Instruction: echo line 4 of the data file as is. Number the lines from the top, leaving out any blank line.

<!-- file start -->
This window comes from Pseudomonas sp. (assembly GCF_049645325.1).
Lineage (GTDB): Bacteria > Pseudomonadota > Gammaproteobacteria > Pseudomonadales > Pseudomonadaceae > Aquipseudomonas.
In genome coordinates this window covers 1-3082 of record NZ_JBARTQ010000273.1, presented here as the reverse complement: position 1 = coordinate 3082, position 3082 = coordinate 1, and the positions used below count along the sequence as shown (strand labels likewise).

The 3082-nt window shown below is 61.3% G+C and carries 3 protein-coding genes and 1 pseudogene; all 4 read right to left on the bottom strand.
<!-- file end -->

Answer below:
The 3082-nt window shown below is 61.3% G+C and carries 3 protein-coding genes and 1 pseudogene; all 4 read right to left on the bottom strand.